The Center for the Humanities at the Graduate Center, CUNY in collaboration with The Moth College Program, is pleased to announce a storytelling workshop for CUNY students or alumni who are family or paid caregivers for the elderly, ill, or disabled and who are looking to tell their stories of juggling work, family, school, and caregiving obligations. This workshop is organized by Kathlene McDonald as part of “The Labor of Care Archive: Caregiver Narratives from CUNY and its Communities” Mellon Seminar on Public Engagement and Collaborative Research.

During this one-day workshop, participants will learn principles of Moth storytelling, brainstorm stories of their own, and share those stories with one another. They will learn the secrets of great storytelling, find the story they want to tell, and connect with peers. At the end of the workshop, participants will celebrate with a StorySLAM—a chance to share the stories they have been working on with peers, friends, and The Moth fans.     (more…)

Donate your books to the DTSA!

Hello Graduate Center friends and colleagues,

We’re holding our annual book sale to raise funds for the Doctoral Theatre Students’ Association! The DTSA is the recognized program student association for the PhD Program in Theatre and Performance at the Graduate Center, and funds raised from the book sale are used to help us fund our Professionalization Events, the Booth Award, our student conference, and our many co-sponsored events with the Theatre Program.

We will have a table in the Graduate Center lobby just outside of the Library on Wednesday, November 28 and Thursday, November 29 from 11:00am to 5:00pm. We’ll be selling books, homemade baked goods, and DTSA tote bags.

But we need your help — DONATE your old books!

If you have any books that are taking up space in your own collections, we will gladly take them off your hands. Book donations need not be academic or theatre related. In fact, contemporary fiction books were our best sellers last year! There are two boxes in our departmental lounge, room 3111, under the table next to the bulletin boards. You can stop by to make donations anytime between now and Tuesday 11/27. (After that, please feel free to drop off donations at our book sale table.)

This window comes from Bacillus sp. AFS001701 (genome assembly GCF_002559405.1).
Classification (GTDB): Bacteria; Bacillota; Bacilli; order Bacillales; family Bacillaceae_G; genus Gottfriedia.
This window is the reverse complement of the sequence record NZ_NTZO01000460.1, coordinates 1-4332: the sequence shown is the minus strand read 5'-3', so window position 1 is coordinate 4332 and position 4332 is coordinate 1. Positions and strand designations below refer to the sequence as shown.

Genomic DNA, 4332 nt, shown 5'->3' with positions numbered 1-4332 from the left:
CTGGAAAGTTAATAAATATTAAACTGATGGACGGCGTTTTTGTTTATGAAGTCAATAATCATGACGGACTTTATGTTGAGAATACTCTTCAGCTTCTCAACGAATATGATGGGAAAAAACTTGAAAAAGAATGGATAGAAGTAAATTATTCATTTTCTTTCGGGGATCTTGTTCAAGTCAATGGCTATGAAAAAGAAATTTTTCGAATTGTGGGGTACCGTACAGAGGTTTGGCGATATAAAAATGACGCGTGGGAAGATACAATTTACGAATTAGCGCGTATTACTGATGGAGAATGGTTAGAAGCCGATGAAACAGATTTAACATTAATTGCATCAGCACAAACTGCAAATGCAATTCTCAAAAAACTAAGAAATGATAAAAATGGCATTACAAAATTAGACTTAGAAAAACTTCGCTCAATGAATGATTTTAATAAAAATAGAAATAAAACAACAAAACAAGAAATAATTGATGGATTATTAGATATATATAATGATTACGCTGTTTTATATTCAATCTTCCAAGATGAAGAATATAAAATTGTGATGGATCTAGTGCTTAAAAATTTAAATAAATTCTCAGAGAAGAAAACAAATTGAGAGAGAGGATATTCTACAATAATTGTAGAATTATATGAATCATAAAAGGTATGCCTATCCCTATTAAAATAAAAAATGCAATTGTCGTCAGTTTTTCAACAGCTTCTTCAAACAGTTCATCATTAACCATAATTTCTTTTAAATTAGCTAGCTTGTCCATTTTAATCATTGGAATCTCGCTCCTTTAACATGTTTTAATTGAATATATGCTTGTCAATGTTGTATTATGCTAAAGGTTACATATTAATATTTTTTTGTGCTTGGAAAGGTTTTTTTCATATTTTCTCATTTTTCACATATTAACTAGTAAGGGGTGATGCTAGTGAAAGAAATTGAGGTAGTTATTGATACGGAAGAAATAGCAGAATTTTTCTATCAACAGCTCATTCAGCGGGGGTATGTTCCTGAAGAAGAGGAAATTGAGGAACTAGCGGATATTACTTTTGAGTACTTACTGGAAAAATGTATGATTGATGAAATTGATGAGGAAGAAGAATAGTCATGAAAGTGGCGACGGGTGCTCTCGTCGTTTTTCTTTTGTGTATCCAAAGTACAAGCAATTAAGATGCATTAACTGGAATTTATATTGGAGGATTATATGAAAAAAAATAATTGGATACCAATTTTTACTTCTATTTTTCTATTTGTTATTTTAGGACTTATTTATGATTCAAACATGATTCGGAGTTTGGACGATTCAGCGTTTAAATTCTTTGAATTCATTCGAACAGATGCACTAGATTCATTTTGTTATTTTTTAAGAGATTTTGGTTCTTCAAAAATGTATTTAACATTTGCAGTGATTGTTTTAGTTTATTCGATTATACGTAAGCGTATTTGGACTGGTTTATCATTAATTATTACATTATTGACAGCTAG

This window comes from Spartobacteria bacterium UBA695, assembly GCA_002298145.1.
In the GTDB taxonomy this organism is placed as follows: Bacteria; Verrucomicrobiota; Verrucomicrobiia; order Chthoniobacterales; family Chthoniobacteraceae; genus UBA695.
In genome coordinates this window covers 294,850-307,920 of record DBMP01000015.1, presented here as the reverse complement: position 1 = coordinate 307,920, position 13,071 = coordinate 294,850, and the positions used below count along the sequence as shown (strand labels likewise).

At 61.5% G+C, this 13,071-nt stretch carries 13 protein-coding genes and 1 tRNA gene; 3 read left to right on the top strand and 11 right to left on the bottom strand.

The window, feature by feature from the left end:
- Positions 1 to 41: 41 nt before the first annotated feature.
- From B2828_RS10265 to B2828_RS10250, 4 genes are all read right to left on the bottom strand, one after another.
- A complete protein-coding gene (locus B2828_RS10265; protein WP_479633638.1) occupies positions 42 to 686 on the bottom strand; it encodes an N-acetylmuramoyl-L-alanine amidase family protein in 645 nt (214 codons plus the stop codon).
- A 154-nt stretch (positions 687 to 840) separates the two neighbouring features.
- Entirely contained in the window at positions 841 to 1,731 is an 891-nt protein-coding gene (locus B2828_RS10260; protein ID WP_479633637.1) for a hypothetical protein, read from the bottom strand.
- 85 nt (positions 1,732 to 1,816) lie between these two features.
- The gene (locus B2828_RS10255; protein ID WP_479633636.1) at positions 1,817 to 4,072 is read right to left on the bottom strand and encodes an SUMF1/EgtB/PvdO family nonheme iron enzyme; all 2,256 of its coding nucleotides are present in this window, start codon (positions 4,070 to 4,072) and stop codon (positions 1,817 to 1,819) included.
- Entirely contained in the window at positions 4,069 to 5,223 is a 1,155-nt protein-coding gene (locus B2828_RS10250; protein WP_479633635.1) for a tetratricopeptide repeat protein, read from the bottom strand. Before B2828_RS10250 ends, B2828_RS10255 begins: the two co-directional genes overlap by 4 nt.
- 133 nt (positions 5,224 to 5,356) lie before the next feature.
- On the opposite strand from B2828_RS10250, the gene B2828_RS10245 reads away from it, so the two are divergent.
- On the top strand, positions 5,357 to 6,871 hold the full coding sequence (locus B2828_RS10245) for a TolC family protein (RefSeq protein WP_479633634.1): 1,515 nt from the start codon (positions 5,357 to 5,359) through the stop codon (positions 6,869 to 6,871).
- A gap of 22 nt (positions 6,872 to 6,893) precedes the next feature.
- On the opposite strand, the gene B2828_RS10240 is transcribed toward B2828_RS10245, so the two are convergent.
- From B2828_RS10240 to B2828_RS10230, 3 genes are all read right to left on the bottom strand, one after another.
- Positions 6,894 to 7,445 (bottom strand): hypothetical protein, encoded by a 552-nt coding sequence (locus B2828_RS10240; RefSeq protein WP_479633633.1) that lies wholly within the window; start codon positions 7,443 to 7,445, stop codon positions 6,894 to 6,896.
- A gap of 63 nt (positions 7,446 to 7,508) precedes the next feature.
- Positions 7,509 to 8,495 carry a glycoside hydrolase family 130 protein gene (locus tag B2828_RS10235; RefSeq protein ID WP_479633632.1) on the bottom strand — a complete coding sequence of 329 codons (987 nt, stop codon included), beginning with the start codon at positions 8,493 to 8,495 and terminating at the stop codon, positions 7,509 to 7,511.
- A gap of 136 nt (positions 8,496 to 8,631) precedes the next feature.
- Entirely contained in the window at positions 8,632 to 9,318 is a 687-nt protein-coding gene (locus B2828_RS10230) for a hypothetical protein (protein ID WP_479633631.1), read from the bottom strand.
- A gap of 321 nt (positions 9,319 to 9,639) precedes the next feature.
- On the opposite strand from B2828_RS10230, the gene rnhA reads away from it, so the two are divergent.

Please consider donating to our cause, and we hope to see you at our sale!

Cory Tamler
PhD Student in Theatre, CUNY Graduate Center
President, Doctoral Theatre Students’ Association

DSC Participatory Budget Initiative: Proposals Due Nov. 15, 2018 (Deadline approaching!)

The Doctoral and Graduate Students’ Council (DSC) is pleased to announce the second round of an initiative to fund student-led projects and promote budgetary transparency within the Graduate Center CUNY. Please see the information below regarding the process and eligibility for submitting a proposal for the DSC’s Participatory Budget Initiative. The deadline to submit is November 15, 11:59 PM. (more…)

Call for Contributors, Visible Pedagogy, 2018-2019 — Funded Opportunity

Visible Pedagogy
Call for Contributing Writers and Guest Editors
Fall 2018

The Graduate Center’s Teaching and Learning Center (TLC) is seeking contributors to its blog, Visible Pedagogy. We are looking for both contributing writers and guest editors for the current academic year who are committed to exploring teaching and learning at CUNY and beyond. Authors will write a series of posts over the remainder of the academic year on a topic they define, and Guest Editors will curate a series from authors they recruit.

The choice of topic is open, but the proposed series of posts should be linked by some unifying theme or rationale. Writers are welcome to consider the TLC’s 2018-2019 workshop tracks (Aesthetics, Mindfulness, Community, and Planning) in proposing topics, but we are also interested in areas not covered by current TLC programming. For instance, new instructors might reflect on the challenges of teaching for the first time, while more experienced ones might think more deeply about a particular aspect of pedagogy, including methods, approaches, or technologies. Writers may also consider a particular question or challenge within higher education to explore in relation to their classroom practices. Applicants are encouraged to look at the past series of topics covered by our contributing writers.

Authors must be interested writing for a general audience in higher education and be willing to engage with the TLC Staff in the editorial process. Basic familiarity with Google docs and WordPress are preferred. Interested applicants should email the materials below to Visible Pedagogy Editor Kaitlin Mondello at tlc@gc.cuny.edu by Friday, October 19.

Application procedures for the two programs are below.

  1. Contributing Writers

Selected writers will commit to writing, revising, and publishing 4 blog posts of approximately 500-750 words between November 2018 and May 2019.

Please email a merged pdf or Word doc. with the following materials:

  • a 250-500 word description of your proposed series of posts, its rationale, and your reasons for wanting to write it
  • a sample of your non-or-para academic writing (preferably, a previous blog post or other public-facing writing on a digital platform), not to exceed 1500 words